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Meritorious Service Medal MSM EIIR Miniature

Miniature £25.30 (Inc. Vat)


Meritorious Service Medal MSM EIIR Miniature

Branch of Service: Royal Navy, Royal Marines, Army, RAF

Ribbon: Crimson with three white stripes.  All owners of previous ribbon versions were directed to change the ribbon to the current version.

Original Metal: Silver

Size: 36mm.

Description: (Obverse) effigy of the reigning monarch; (reverse) imperial crown surmounting a wreath containing the words FOR MERITORIOUS SERVICE. Originally, the medal was named in large seriffed capitals round the rim.

Bar for 2nd award worn on the medal ribbon. The bar is represented by a silver rosette when the ribbon only is worn.
Cannot be engraved


Additional information


ROYAL NAVY – Awarded without annuity or pension to petty officers and ratings of the Royal Navy. Originally it was awarded either for specific acts of gallantry not in the presence of the enemy or for arduous and specially meritorious service afloat or ashore in action with the enemy. Bars were granted for second awards. It was superseded in 1928 by the British Empire Medal for Gallantry or Meritorious Service, but re-instated on 1 December 1977. In this guise it has been awarded to senior petty officers of the Royal Navy, warrant officers and senior NCOs of the Royal Marines, and equivalent ranks in the WRNS and QARNNS, who have at least 20 years service and are already holders of the LSGC medal and three good conduct badges. The medal is not awarded automatically when these criteria are satisfied, as no more than 49 medals may be awarded annually. The revived medal is identical to the Army MSM and can only be distinguished by the naming giving rank and name of ship.


ROYAL MARINES – Annuities not exceeding £20 a year might be granted in addition to the medal for distinguished service. Sergeants with a minimum of 24 years service (the last fourteen as a sergeant), “with an irreproachable and meritorious character” were considered eligible for the award which was extended to discharged sergeants in 1872 when the service qualification was reduced to 21 years. The award of the MSM for gallantry was discontinued in 1874 when the Conspicuous Gallantry Medal was reconstituted. Only six MSMs for gallantry were ever awarded. The medal was identical with the Army MSM, distinguished solely by its ribbon and the naming to the recipient. Under the royal warrants of 1916-19 Marine NCOs became eligible for immediate awards of the MSM for arduous or specially meritorious service. The medals in this case were worn with crimson ribbons with three white stripes and had the obverse showing the King in the uniform of an Admiral or a Field Marshal, depending on whether the award was for services afloat, or with the naval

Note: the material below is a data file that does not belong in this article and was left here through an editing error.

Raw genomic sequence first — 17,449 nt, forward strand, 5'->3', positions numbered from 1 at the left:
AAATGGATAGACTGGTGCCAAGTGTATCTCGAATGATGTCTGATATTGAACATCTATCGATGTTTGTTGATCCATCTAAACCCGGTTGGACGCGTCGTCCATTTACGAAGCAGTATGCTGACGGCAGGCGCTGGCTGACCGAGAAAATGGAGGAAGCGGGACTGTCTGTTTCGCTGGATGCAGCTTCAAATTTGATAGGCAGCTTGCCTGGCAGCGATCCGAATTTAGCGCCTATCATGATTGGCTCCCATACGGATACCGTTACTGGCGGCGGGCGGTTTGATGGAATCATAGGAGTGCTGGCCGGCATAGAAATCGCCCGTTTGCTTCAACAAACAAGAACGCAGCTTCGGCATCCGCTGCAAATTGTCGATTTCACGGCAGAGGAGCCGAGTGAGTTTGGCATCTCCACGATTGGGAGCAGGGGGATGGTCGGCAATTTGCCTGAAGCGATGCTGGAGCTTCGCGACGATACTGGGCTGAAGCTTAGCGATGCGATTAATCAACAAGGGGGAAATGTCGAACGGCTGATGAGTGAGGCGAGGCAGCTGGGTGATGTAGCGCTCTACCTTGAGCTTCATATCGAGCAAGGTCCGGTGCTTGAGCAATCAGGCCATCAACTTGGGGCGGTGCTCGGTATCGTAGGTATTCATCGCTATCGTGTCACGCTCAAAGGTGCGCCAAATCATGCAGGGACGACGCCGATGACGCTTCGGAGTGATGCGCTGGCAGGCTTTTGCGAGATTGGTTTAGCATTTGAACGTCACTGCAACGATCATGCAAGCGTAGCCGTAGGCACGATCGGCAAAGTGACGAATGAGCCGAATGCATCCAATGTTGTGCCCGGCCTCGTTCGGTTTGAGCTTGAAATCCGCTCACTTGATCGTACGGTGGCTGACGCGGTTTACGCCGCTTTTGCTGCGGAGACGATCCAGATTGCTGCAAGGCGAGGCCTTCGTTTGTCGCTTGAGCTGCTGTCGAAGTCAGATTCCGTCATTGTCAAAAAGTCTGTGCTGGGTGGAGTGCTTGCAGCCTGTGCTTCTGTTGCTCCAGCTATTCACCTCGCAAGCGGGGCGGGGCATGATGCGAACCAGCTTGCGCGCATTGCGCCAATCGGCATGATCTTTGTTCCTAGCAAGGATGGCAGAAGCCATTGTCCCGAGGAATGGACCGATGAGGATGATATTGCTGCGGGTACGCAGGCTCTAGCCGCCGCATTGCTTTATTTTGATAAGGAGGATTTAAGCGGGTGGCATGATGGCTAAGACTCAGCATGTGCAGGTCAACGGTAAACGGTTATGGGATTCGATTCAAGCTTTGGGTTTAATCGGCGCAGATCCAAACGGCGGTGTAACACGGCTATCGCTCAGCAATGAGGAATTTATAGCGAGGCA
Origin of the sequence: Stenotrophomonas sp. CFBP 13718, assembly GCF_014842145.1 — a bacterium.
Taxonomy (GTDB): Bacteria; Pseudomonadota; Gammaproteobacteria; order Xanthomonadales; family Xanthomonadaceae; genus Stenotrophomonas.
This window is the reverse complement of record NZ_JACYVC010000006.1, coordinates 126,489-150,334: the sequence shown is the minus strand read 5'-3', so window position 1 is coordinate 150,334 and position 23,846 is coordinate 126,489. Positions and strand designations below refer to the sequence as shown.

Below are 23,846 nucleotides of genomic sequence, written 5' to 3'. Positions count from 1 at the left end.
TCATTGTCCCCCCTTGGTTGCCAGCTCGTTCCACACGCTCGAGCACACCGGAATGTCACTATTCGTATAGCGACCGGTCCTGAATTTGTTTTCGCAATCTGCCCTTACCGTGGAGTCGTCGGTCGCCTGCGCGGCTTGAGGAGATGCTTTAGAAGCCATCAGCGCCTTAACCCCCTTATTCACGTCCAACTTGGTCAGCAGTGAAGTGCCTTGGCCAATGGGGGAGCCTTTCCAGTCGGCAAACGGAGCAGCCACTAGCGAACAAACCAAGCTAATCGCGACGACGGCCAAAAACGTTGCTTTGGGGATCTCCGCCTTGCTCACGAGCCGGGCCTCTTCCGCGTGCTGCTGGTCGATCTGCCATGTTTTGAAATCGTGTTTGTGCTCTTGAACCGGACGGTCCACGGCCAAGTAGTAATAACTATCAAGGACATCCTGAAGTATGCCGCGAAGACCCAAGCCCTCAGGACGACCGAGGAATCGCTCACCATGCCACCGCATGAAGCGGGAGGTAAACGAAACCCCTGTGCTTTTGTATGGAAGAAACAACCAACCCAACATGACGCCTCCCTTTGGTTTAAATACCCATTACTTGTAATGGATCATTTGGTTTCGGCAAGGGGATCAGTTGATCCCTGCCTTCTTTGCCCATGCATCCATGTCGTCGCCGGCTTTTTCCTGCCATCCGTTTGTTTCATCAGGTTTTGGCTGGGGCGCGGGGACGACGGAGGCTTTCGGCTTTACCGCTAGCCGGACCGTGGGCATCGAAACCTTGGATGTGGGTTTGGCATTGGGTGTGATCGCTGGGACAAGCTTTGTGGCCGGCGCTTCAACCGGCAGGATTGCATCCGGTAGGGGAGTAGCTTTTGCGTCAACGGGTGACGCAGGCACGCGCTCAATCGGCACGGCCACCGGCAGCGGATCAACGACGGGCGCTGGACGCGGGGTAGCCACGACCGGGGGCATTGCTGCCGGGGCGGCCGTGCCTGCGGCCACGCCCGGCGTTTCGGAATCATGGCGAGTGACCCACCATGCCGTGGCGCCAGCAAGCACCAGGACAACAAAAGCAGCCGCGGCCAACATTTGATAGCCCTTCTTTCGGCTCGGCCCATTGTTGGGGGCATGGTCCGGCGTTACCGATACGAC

brigades on the Western Front. The use of this medal ceased in 1928 when the BEM for Gallantry was instituted. The Royal Marines MSM was revived in 1977 solely as a long service award and is the same as the naval MSM already noted, differing only in the details of the recipient.


ARMY – A sum of £2000 a year was set aside for distribution to recipients in the form of annuities not exceeding £20, paid for life to NCOs of the rank of sergeant and above for distinguished or meritorious service. The number of medals awarded was thus limited by the amount of money available in the annuity fund, so that medals and annuities were only granted on the death of previous recipients or when the fund was increased. Until November 1902 holders were not allowed to wear the LSGC as well as the MSM, but thereafter both medals could be worn, the LSGC taking precedence. In 1979, however, the order of precedence was reversed. Until 1951 the MSM could only be awarded when an annuity became available, but since then it has been awarded without the annuity. From 1956 recipients needed at least 27 years service to become eligible, but this was reduced to 20 years in 2002. What was, in effect, a second type of MSM was introduced in October 1916 when immediate awards for exceptionally valuable and meritorious service were introduced. In January 1917 this was extended to include individual acts of gallantry not in the presence of the enemy. No annuities were paid with the immediate awards which terminated in 1928 with the institution of the Gallantry BEM. Bars for subsequent acts of gallantry or life-saving were introduced in 1916, seven being awarded up to 1928. The standard crown and wreath reverse was used but in addition to the wide range of obverse types swivelling suspension was used until 1926, and immediate and non-immediate awards may be distinguished by the presence or absence respectively of the recipient’s regimental number. Recent awards of the Elizabethan second bust medals have reverted to swivelling suspension. By Royal Warrant of February 2002 the annual allocation was a maximum of 201 medals: Royal Navy (49), Royal Marines (3), Army (89) and RAF (60).


RAF – Awarded for valuable services in the field, as opposed to actual flying service. This medal was replaced by the BEM in 1928, but revived in December 1977 under the same conditions as the military MSM. No more than 60 medals are awarded annually. The current issue is similar to the naval and military MSMs, differing only in the naming which includes RAF after the service number. Since 1977, same ribbon as Army MSM.


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